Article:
SLM Corporation Q1 2010 Earnings Call Transcript

SLM Corporation Q1 2010 Earnings Call Transcript
Author:
Publish date:

SLM Corporation

(

SLM

)

Q1 2010 Earnings Call Transcript

April 22, 2010 8:00 am ET

Executives

Steve McGarry – Managing Director, IR

Al Lord – Vice Chairman and CEO

Jack Remondi – Vice Chairman and CFO

Joe DePaulo – EVP and Chief Marketing Officer

Analysts

Michael Taiano – Sandler O’Neill

Sameer Gokhale – Keefee, Bruyette & Woods

Lee Cooperman – Omega Advisors

David Hochstim – Buckingham Research

Daniel Kim – J.P. Morgan

Brad Ball – Ladenburg

Matt Snowling – FBR Capital Markets

Eric Beardsley – Barclays Capital

Ed Groshans – Height

Jordan Heimwoods [ph]

Presentation

Operator

Compare to:
Previous Statements by SLM
» SLM Corporation Q4 2009 Earnings Call Transcript
» SLM Corporation Q3 2009 Earnings Call Transcript
» SLM Corporation Q2 2009 Earnings Call Transcript

Good morning. My name is Terry and I will be your conference operator today. At this time, I would like to welcome everyone to the Q1 fiscal 2010 earnings conference call. All lines have been placed on mute to prevent any background noise. After the speakers' remarks, there will be a question-and-answer session. (Operator's Instructions) Thank you. I will now like to turn the call over to Mr. Steve McGarry. Mr. McGarry, you may begin.

Steve McGarry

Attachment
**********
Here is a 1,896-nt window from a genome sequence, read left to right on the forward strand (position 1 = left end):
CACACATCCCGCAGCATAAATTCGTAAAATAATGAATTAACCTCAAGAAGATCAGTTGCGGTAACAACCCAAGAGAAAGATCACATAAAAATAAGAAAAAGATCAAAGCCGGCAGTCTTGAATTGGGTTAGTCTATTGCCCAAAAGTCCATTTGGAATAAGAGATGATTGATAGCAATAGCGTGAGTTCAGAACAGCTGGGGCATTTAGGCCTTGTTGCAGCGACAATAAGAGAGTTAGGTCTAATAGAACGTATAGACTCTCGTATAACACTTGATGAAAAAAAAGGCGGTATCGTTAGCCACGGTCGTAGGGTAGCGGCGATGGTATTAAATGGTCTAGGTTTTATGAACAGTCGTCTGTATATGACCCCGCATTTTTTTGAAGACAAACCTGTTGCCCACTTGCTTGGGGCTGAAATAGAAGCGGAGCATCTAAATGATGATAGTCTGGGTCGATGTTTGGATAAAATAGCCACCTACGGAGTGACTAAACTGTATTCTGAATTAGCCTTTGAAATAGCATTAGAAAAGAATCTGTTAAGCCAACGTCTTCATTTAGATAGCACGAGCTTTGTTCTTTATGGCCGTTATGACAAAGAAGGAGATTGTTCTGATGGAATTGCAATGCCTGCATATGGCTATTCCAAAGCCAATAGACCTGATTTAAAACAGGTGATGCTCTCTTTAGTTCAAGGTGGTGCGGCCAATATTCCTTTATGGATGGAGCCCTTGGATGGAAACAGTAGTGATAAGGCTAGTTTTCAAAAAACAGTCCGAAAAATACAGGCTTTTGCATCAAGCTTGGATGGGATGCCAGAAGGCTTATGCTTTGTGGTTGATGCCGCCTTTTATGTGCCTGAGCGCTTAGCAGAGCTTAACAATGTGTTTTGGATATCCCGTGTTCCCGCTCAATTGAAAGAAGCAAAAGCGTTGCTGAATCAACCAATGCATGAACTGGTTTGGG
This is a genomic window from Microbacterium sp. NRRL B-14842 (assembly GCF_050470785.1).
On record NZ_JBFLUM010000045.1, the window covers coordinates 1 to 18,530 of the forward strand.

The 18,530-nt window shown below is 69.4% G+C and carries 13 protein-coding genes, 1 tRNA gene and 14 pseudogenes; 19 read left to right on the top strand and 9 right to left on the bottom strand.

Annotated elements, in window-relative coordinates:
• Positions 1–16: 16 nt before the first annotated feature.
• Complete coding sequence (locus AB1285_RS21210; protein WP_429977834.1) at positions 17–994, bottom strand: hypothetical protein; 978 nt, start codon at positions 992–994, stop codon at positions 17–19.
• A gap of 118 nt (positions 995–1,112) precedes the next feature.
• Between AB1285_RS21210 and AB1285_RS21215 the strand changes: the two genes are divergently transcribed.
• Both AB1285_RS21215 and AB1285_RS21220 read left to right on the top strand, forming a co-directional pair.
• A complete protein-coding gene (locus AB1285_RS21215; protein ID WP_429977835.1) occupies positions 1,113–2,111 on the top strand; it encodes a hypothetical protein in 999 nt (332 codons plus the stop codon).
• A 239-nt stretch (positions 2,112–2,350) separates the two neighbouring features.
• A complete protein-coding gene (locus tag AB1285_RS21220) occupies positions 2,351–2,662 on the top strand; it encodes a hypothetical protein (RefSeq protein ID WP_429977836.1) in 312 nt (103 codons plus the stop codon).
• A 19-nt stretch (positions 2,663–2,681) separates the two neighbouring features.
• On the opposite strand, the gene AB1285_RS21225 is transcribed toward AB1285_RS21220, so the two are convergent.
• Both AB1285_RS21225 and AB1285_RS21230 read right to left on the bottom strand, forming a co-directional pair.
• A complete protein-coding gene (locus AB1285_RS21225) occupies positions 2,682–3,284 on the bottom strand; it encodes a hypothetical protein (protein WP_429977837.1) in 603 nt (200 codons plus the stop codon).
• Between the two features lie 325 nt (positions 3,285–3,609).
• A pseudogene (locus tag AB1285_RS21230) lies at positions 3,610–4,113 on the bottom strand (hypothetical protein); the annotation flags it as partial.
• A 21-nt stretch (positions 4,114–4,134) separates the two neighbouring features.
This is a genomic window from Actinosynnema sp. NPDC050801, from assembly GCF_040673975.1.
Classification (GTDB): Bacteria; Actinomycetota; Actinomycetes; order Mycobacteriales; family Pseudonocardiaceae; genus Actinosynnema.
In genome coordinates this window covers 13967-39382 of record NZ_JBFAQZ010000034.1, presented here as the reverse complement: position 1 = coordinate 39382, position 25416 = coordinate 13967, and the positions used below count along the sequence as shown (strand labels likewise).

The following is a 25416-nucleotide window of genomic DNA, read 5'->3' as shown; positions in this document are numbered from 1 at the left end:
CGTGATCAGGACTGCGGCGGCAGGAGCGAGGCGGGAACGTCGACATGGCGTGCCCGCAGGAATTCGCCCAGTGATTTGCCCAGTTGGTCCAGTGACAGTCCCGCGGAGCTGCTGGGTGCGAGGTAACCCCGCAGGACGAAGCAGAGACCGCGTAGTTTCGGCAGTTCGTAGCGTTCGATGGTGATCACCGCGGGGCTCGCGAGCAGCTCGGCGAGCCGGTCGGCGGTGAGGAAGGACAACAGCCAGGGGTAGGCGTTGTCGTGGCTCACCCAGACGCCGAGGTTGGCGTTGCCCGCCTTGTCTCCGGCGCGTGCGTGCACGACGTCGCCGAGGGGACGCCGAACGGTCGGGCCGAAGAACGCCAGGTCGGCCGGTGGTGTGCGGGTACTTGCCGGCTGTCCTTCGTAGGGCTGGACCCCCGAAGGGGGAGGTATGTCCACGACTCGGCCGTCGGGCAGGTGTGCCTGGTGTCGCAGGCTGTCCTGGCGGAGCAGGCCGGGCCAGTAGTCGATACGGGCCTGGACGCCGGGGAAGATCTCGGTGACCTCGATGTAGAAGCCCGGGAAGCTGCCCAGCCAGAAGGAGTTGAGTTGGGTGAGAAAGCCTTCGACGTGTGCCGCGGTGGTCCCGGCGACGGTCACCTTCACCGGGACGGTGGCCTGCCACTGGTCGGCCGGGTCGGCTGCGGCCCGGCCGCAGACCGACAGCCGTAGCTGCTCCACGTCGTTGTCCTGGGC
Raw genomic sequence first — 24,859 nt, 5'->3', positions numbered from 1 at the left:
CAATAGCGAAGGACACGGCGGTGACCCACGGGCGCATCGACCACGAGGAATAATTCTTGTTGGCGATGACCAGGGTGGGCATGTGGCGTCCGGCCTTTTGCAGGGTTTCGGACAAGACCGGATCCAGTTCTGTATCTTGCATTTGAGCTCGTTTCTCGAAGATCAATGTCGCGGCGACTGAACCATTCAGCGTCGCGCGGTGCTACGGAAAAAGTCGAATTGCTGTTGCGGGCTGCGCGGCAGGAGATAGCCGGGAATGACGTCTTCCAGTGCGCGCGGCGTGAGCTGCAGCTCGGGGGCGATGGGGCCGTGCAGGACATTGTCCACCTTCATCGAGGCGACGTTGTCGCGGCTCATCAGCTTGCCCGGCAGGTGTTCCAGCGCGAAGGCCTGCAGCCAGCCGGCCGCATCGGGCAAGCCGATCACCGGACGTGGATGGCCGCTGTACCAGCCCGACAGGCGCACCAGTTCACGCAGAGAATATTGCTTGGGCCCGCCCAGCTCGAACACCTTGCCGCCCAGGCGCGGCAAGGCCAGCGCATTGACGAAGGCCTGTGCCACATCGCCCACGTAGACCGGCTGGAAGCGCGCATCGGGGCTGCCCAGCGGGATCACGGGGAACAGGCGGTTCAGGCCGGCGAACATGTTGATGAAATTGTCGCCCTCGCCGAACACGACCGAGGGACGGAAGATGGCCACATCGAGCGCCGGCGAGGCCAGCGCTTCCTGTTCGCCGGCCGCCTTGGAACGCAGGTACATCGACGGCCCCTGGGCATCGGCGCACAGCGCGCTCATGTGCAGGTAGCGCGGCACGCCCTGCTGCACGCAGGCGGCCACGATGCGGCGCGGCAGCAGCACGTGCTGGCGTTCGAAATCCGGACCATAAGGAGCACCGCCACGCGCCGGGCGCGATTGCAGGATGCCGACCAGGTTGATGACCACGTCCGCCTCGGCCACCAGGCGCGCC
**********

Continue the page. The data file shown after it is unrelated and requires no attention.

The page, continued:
Thank you, Terry. Good morning, everybody, and thank you for joining us for 2010 first quarter earnings call. With me today on the call are Al Lord, our CEO; and, Jack Remondi, our CFO. After their prepared remarks, we will open up the call for questions.

But before we begin keep in mind that our discussion will contain predictions, expectations, and forward- looking statements. Actual results in the future may be materially different from those discussed here. This could be due to a variety of factors. Listeners should refer to the discussion of those factors on the company's Form 10-K and other filings with the SEC.

During this conference call, we will refer to non-GAAP measures that we call our core earnings. The description of quarter earnings for full reconciliation to GAAP measures and our GAAP results can be found in the first quarter 2010 supplemental earnings disclosure. It's posted along with the earnings press release on the Investors page at salliemae.com. Thank you. And now, I'll turn the call over to Al.

Al Lord

Good morning, everyone. So this is our first quarter earnings call. At least as I read so far in the last several hours, we're reporting better earnings than you thought we were going to have. And frankly, they're better than we thought they were going to be. I think you also learned when Jack Remondi's finished talking with you that they're better than – our earnings are better in the first quarter. And we expect now that they'll be better in 2010 than we originally thought.